02/27/2024 -
02/28/2024 Ruhr-Universität Bochum

Panel at DGfS (AG11)

In sociolinguistics, the pervasive phenomenon of speakers being subjected to judgments based on their linguistic choices has sparked extensive investigation into language attitudes and ideologies, uncovering the valuation of certain speech patterns while marginalizing others. Previous research has brought to light three major points: 1) standard language is often valorized while non-standard language is devalued (cf. Dragojevic et al. 2021), 2) the evaluation of language use(rs) and varieties can reflect power relations and social injustice (cf. Spitzmüller 2022), and 3) multilingual speakers and their language use are often devaluated based on informal speech practices that are contrasted with a formal, standard-like norm of monolinguals (Wiese et al. 2022). This perspective on multilingualism is particularly dominant in monolingually biased societal macro contexts of the Global North, calling for an integration of perspectives from the Global South. Furthermore, the evaluation of registers has received less attention from both research on language attitude and language ideology. We consider registers broadly as the socially recurring linguistic response of speakers in a particular communicative situation (cf. Lüdeling & Alexiadou et al. 2019; Wiese 2021), covering varieties such as youth language, academic language, family language, or chat communication via social media.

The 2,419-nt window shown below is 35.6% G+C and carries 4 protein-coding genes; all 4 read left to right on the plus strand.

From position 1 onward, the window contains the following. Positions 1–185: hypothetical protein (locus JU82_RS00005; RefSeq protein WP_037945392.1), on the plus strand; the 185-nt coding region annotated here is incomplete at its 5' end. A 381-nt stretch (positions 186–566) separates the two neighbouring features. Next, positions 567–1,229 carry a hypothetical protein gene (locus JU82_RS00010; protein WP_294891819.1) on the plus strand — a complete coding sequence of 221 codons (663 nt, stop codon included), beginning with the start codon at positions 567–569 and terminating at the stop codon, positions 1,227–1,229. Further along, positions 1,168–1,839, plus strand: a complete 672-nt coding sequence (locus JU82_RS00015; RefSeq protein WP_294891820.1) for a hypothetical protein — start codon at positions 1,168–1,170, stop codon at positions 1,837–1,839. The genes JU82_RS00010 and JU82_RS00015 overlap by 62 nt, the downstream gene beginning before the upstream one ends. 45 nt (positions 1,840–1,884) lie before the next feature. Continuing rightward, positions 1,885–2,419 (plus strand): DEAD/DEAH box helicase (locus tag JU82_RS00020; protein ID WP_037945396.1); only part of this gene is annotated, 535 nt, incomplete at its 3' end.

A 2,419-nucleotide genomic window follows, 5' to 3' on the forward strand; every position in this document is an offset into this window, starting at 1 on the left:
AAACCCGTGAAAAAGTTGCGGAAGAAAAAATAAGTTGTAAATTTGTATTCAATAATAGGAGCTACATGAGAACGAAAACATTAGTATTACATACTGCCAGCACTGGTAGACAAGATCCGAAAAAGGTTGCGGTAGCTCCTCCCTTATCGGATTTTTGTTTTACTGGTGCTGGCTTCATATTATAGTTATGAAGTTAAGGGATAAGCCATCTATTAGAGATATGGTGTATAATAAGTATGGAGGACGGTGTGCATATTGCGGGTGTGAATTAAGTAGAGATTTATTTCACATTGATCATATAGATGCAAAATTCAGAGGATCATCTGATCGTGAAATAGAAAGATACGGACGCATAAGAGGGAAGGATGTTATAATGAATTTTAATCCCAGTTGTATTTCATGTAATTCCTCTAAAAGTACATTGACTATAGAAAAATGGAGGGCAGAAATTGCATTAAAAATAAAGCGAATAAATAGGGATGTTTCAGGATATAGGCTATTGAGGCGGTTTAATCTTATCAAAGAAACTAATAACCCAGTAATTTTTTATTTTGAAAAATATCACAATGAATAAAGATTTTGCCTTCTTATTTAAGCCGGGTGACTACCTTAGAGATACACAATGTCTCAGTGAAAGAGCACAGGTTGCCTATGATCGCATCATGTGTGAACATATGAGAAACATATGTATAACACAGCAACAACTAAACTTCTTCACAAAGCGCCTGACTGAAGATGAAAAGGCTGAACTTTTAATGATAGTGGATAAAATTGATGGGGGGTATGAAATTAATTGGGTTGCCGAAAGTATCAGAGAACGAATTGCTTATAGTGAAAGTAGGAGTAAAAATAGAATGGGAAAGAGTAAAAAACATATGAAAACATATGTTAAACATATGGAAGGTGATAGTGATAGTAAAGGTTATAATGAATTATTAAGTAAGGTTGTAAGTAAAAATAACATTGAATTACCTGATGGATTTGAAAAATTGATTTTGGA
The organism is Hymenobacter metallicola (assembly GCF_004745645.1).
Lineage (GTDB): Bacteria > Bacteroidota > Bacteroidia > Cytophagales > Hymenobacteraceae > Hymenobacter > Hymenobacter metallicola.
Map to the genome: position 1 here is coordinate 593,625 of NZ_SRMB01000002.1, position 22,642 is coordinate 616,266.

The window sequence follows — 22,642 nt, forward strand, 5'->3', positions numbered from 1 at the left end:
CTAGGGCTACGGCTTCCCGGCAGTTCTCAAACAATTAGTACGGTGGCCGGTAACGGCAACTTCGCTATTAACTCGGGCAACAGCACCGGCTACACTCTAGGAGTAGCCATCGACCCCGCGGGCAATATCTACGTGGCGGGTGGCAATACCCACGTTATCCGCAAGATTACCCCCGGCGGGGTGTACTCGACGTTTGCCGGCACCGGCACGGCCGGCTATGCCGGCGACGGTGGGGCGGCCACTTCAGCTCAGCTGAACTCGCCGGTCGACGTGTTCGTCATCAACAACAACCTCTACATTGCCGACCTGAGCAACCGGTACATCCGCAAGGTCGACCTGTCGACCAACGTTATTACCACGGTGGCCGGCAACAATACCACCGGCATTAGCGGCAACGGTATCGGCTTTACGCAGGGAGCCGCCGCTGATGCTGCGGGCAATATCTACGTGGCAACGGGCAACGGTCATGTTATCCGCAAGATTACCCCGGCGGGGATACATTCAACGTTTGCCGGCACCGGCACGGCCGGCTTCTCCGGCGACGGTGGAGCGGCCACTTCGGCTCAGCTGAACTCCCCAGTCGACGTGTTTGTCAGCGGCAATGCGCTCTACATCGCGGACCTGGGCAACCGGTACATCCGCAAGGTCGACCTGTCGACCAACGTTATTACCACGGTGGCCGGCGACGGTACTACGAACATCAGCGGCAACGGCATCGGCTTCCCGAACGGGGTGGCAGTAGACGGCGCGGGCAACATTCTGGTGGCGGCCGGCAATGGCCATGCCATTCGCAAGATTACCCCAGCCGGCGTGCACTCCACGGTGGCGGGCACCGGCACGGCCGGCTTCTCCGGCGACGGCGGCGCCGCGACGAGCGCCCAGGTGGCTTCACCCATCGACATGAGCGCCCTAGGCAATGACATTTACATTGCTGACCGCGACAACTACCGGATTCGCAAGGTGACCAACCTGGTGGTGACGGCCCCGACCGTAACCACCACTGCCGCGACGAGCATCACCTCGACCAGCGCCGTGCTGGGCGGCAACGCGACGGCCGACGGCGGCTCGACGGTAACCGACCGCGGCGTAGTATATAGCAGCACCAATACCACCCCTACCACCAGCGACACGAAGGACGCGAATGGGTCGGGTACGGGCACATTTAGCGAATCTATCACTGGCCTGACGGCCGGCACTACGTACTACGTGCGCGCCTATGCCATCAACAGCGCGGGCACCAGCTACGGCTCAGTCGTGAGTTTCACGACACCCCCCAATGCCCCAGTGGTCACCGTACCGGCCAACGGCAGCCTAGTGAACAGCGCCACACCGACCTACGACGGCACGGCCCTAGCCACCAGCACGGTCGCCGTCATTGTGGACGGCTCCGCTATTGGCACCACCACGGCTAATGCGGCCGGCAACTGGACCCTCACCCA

This workshop aims to a) clarify the interplay between language attitudes, ideologies and register use, b) bring together perspectives from the Global South and North c) integrate different methods (e.g., interviews, surveys, corpus analysis, experiments) and d) integrate different theoretical approaches (e.g., variationist sociolinguistics, critical sociolinguistics, linguistic anthropology). Naomi Truan, an expert in the area of language ideologies, will join as a discussant to synthesize the various perspectives and accounts presented in the workshop.

Questions that will be addressed include, but are not limited to:

  • How do language ideologies and attitudes influence register use and the perception of its use?
  • How does access to certain registers reflect power inequalities?
  • What effects do language ideologies have on speakers (e.g., language insecurity)?
  • How do different methods complement each other?
  • What is the role of multilingualism for the evaluation of registers?
  • What is the role of language prestige for the evaluation of registers?

Workshop organizers:

  • Oliver Bunk, Humboldt University at Berlin
  • Esther Jahns, Carl von Ossietzky University Oldenburg
  • Annika Labrenz, Humboldt University at Berlin
  • Antje Sauermann, Humboldt University at Berlin